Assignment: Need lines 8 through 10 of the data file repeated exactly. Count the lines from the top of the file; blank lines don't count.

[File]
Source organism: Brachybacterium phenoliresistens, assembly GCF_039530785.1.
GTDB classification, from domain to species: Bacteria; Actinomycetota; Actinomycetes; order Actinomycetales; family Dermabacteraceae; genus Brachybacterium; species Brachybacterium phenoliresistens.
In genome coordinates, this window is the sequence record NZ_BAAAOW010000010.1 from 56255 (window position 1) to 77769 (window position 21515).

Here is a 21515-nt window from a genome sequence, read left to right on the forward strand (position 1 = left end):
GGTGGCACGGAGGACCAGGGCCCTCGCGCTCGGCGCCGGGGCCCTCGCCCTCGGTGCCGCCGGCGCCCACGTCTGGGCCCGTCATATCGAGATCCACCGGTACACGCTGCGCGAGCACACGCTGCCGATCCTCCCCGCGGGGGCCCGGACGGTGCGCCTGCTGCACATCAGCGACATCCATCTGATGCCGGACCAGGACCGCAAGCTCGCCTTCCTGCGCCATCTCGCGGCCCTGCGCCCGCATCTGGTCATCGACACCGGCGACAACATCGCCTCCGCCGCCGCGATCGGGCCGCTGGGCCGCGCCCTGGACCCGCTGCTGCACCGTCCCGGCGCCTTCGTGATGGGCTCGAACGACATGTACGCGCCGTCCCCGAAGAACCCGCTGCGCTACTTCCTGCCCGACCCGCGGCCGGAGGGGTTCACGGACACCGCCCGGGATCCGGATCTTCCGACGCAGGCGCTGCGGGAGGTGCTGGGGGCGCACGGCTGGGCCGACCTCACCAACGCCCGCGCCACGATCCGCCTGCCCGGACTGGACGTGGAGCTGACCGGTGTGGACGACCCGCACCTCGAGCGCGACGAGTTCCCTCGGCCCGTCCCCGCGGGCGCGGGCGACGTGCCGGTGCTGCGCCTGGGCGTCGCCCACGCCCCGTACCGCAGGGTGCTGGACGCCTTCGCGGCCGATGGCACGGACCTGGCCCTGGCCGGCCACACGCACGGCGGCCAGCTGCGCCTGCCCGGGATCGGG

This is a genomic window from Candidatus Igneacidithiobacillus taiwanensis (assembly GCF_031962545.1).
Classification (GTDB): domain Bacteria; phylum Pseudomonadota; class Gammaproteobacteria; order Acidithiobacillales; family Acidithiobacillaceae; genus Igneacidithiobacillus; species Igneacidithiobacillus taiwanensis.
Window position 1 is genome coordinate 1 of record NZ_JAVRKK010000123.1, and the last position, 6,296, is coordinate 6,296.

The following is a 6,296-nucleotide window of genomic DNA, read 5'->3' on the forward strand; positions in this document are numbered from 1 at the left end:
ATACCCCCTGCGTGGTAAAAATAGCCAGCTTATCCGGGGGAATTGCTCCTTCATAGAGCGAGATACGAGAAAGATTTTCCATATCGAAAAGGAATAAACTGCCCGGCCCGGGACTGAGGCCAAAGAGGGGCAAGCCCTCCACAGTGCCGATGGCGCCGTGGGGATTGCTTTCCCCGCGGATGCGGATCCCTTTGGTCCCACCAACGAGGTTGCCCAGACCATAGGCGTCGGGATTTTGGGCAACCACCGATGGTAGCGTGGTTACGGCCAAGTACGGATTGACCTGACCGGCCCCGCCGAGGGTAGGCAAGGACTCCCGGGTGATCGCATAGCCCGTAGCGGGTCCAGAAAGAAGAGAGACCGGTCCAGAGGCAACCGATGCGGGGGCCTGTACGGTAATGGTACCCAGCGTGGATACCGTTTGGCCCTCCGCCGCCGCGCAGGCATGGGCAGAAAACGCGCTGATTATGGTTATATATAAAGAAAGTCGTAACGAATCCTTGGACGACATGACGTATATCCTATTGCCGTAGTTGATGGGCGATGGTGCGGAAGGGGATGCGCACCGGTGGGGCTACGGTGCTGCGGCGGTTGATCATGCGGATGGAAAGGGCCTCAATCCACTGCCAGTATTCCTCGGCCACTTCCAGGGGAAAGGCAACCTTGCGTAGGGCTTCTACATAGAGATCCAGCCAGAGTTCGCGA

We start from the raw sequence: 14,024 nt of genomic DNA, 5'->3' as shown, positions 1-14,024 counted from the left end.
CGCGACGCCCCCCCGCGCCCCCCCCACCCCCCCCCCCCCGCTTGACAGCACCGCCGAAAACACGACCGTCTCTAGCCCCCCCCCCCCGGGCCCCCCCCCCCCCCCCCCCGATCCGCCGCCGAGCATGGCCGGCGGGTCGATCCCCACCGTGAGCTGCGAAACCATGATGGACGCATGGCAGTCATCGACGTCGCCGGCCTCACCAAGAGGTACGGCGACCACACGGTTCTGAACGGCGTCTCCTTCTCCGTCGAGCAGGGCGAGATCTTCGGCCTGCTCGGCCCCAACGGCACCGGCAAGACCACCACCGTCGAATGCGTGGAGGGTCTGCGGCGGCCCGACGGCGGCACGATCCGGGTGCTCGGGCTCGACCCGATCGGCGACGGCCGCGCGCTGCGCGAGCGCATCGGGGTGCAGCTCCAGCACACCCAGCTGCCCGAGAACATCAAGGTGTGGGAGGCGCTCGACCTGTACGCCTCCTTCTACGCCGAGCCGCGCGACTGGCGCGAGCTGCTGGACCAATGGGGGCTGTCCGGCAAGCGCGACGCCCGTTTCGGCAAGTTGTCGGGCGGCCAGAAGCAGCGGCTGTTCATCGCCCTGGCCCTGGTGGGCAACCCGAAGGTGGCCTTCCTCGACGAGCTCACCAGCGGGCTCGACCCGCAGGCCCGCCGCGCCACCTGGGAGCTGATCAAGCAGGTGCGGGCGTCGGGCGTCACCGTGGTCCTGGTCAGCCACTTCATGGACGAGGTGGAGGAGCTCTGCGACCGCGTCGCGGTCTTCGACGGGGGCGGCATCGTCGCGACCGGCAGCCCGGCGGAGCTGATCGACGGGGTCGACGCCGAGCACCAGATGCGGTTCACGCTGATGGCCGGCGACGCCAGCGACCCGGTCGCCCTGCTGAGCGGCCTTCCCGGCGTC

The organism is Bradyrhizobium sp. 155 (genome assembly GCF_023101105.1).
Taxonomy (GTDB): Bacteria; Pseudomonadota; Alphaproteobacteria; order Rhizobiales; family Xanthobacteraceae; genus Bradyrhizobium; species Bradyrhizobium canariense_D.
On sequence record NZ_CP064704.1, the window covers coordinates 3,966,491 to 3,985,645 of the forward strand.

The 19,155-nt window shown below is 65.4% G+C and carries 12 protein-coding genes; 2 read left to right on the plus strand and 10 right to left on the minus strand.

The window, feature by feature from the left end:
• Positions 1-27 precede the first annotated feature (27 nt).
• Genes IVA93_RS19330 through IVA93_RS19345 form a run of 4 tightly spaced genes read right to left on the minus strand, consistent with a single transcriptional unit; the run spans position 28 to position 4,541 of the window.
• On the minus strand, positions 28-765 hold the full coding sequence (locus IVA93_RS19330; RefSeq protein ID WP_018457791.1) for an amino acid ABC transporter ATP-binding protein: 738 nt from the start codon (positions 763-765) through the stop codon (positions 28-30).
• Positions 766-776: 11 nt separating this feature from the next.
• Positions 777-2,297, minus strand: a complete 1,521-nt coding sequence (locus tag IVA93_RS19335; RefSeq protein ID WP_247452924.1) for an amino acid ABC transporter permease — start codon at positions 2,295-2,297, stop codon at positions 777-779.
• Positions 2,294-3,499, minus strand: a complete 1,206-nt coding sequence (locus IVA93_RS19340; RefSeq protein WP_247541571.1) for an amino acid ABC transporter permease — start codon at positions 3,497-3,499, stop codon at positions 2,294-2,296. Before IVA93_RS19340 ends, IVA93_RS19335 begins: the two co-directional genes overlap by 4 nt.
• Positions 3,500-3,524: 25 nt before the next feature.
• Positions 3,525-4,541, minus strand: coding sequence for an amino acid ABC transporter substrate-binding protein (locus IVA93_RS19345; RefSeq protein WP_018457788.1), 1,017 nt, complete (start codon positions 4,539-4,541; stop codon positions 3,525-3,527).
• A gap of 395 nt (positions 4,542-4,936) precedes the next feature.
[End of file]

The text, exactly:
Window position 1 is genome coordinate 1 of record NZ_JAVRKK010000123.1, and the last position, 6,296, is coordinate 6,296.

The following is a 6,296-nucleotide window of genomic DNA, read 5'->3' on the forward strand; positions in this document are numbered from 1 at the left end:
ATACCCCCTGCGTGGTAAAAATAGCCAGCTTATCCGGGGGAATTGCTCCTTCATAGAGCGAGATACGAGAAAGATTTTCCATATCGAAAAGGAATAAACTGCCCGGCCCGGGACTGAGGCCAAAGAGGGGCAAGCCCTCCACAGTGCCGATGGCGCCGTGGGGATTGCTTTCCCCGCGGATGCGGATCCCTTTGGTCCCACCAACGAGGTTGCCCAGACCATAGGCGTCGGGATTTTGGGCAACCACCGATGGTAGCGTGGTTACGGCCAAGTACGGATTGACCTGACCGGCCCCGCCGAGGGTAGGCAAGGACTCCCGGGTGATCGCATAGCCCGTAGCGGGTCCAGAAAGAAGAGAGACCGGTCCAGAGGCAACCGATGCGGGGGCCTGTACGGTAATGGTACCCAGCGTGGATACCGTTTGGCCCTCCGCCGCCGCGCAGGCATGGGCAGAAAACGCGCTGATTATGGTTATATATAAAGAAAGTCGTAACGAATCCTTGGACGACATGACGTATATCCTATTGCCGTAGTTGATGGGCGATGGTGCGGAAGGGGATGCGCACCGGTGGGGCTACGGTGCTGCGGCGGTTGATCATGCGGATGGAAAGGGCCTCAATCCACTGCCAGTATTCCTCGGCCACTTCCAGGGGAAAGGCAACCTTGCGTAGGGCTTCTACATAGAGATCCAGCCAGAGTTCGCGA